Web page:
IMRT May Be the Better Treatment Choice for Lung Cancer Treatment
As thousands of Americans face down a diagnosis of non-small cell lung cancer each year, researchers are continually working to develop the best possible treatment methods. The aim is to beat the cancer while lowering the impacts on patients in the process. A new study out of the University of Texas is shedding light on the potential benefits intensity-modulated radiation therapy may offer.
Researchers at the Anderson Cancer Center in Houston conducted a secondary analysis of data collected during a trial. The data pertained to 482 patients who underwent radiation therapy between 2007 and 2011. Of those patients, 47 percent underwent 3-dimensional conformal radiation therapy while 53 percent were treated with IMRT. All patients also had concurrent chemotherapy.
In looking at the numbers, researchers found that IMRT appeared to ease the toxicity of treatment while also helping with chemotherapy tolerance. One of the biggest findings what that 44 percent fewer cases of severe pneumonitis developed in patients treated with IMRT despite an estimated 3.5 percent of this group having larger tumors. What’s more, about 37 percent of patients in the IMRT group were able to complete consolidative chemotherapy versus 29 percent of those who underwent 3-D CRT treatments.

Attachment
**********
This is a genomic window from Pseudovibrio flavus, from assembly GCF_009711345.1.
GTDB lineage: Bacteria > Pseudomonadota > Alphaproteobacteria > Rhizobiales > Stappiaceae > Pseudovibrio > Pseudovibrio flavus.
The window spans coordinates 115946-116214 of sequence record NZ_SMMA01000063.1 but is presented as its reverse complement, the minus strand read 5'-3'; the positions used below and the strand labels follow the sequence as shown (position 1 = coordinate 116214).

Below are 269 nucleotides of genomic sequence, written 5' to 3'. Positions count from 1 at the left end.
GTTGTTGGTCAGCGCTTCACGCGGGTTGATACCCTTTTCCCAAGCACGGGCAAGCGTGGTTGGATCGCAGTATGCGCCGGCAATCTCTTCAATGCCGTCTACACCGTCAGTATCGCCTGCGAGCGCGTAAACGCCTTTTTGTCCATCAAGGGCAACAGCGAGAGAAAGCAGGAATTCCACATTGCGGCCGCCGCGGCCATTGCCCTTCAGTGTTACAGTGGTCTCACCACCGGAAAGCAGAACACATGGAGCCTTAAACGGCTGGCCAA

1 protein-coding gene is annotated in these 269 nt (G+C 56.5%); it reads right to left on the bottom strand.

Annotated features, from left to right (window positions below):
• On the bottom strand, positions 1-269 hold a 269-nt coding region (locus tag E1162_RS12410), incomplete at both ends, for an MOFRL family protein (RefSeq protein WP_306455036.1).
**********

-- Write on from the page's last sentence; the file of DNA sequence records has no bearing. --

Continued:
While more study is needed, researchers point to the potential benefits IMRT may have in helping patients with non-small cell lung cancer. This form of radiation is considered much more highly targeted than other alternatives. Although quite effective at killing cancer cells, IMRT is delivered in a manner that minimizes damage to surrounding, healthy tissues.
People who are diagnosed with lung cancer should carefully review their treatment options with their healthcare providers. The best recommendations for treatment will hinge on a patient’s unique case. Surgical procedures, radiation and chemotherapy may all be required to effectively treat the disease or enhance longevity.